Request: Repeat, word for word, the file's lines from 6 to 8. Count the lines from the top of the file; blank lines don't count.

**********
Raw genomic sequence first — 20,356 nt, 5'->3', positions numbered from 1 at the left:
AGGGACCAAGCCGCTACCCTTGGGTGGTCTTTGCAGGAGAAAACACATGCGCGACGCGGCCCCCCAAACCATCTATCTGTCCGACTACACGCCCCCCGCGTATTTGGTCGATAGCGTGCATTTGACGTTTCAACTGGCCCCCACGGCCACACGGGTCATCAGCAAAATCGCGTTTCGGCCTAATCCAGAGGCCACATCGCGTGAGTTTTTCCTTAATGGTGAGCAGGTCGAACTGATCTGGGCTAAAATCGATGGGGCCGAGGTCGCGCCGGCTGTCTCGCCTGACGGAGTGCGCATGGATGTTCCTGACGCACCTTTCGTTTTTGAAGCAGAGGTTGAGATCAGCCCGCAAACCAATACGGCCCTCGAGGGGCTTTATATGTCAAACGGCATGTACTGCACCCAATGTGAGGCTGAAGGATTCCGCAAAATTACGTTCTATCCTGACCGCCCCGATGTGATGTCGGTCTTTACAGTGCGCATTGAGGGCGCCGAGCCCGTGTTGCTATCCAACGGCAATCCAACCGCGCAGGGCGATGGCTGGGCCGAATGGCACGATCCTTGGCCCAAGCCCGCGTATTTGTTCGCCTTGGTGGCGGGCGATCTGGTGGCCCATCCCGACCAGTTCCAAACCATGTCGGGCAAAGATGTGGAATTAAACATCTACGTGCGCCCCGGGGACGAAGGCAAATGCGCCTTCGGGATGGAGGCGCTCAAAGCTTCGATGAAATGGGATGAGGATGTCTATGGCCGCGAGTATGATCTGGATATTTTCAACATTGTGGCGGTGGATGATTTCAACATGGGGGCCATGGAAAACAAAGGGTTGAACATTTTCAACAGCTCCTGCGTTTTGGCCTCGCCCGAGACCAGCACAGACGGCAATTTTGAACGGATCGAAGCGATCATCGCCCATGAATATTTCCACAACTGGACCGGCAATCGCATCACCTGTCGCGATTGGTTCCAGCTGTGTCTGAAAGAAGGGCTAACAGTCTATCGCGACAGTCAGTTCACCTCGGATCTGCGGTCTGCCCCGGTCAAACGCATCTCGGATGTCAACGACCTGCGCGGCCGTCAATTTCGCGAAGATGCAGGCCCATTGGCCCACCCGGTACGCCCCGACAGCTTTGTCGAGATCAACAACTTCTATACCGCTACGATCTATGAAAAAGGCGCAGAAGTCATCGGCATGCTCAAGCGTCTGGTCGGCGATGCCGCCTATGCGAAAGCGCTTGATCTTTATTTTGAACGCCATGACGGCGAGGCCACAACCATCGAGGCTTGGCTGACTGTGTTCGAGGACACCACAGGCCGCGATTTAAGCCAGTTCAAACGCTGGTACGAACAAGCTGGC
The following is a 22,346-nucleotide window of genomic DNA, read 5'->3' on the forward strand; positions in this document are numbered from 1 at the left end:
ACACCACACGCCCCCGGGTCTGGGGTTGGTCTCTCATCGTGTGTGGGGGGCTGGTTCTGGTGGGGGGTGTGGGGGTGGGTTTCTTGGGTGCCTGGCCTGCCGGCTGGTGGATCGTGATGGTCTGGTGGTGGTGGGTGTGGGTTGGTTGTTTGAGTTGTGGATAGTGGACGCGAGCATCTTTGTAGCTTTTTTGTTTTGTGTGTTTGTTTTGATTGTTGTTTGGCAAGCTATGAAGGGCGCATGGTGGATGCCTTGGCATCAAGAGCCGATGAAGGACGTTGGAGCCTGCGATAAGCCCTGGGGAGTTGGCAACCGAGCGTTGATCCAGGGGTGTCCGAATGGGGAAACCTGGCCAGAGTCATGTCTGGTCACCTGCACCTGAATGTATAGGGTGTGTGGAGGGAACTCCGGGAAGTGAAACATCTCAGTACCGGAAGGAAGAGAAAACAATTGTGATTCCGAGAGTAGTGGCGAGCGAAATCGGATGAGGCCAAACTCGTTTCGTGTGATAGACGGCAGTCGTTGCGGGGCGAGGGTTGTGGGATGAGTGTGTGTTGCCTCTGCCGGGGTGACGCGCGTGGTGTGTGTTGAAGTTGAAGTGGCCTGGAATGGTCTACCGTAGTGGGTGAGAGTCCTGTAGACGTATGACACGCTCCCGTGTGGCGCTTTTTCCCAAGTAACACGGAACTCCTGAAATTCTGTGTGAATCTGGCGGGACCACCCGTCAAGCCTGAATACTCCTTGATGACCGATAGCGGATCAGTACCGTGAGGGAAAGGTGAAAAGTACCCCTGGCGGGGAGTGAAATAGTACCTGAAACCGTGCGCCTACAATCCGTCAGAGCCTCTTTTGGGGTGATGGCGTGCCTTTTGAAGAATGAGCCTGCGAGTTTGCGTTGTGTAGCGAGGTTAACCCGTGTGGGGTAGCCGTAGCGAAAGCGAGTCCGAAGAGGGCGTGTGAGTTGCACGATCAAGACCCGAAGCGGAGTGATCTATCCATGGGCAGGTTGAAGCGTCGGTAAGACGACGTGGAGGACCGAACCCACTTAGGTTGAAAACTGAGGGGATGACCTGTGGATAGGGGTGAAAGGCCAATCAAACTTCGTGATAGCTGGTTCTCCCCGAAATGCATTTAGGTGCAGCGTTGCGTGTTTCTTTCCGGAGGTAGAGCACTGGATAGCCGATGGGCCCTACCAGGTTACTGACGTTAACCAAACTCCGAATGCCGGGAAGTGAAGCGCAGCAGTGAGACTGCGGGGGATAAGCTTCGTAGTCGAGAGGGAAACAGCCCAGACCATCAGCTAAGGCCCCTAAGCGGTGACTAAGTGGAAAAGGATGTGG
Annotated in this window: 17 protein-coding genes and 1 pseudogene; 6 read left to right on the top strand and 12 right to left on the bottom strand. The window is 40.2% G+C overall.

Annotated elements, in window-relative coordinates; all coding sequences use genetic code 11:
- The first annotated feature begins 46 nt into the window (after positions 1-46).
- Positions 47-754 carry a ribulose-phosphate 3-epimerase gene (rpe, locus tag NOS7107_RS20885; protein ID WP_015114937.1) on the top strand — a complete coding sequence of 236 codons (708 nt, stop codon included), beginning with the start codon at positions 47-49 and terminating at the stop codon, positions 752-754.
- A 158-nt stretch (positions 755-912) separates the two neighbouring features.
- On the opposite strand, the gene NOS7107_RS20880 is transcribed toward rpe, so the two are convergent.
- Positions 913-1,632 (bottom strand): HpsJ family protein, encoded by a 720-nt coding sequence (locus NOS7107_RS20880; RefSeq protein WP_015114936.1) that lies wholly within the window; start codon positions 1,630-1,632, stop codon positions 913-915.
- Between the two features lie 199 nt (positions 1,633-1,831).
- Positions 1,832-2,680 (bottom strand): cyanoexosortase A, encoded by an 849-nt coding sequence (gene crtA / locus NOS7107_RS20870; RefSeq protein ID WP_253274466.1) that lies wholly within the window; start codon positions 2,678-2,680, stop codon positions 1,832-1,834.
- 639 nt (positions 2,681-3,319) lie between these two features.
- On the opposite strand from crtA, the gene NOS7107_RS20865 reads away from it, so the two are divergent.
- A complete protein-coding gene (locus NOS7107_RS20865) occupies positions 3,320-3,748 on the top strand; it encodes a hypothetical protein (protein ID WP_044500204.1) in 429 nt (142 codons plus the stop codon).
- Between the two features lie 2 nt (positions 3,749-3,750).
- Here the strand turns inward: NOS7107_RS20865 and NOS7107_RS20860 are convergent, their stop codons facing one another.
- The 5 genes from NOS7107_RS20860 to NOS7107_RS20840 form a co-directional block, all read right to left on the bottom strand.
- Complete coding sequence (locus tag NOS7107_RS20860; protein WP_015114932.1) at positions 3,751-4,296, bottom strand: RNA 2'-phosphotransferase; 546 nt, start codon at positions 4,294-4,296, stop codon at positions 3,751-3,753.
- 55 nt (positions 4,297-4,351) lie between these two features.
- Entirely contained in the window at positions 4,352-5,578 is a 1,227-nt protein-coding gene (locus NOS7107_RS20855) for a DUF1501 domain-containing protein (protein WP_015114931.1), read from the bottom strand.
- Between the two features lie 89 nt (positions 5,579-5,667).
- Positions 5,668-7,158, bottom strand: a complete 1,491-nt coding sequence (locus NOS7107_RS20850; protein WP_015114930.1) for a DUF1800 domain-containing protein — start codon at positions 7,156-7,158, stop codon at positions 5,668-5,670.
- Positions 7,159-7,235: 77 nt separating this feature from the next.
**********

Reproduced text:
Annotated elements, in window-relative coordinates; all coding sequences use genetic code 11:
- The first annotated feature begins 46 nt into the window (after positions 1-46).
- Positions 47-754 carry a ribulose-phosphate 3-epimerase gene (rpe, locus tag NOS7107_RS20885; protein ID WP_015114937.1) on the top strand — a complete coding sequence of 236 codons (708 nt, stop codon included), beginning with the start codon at positions 47-49 and terminating at the stop codon, positions 752-754.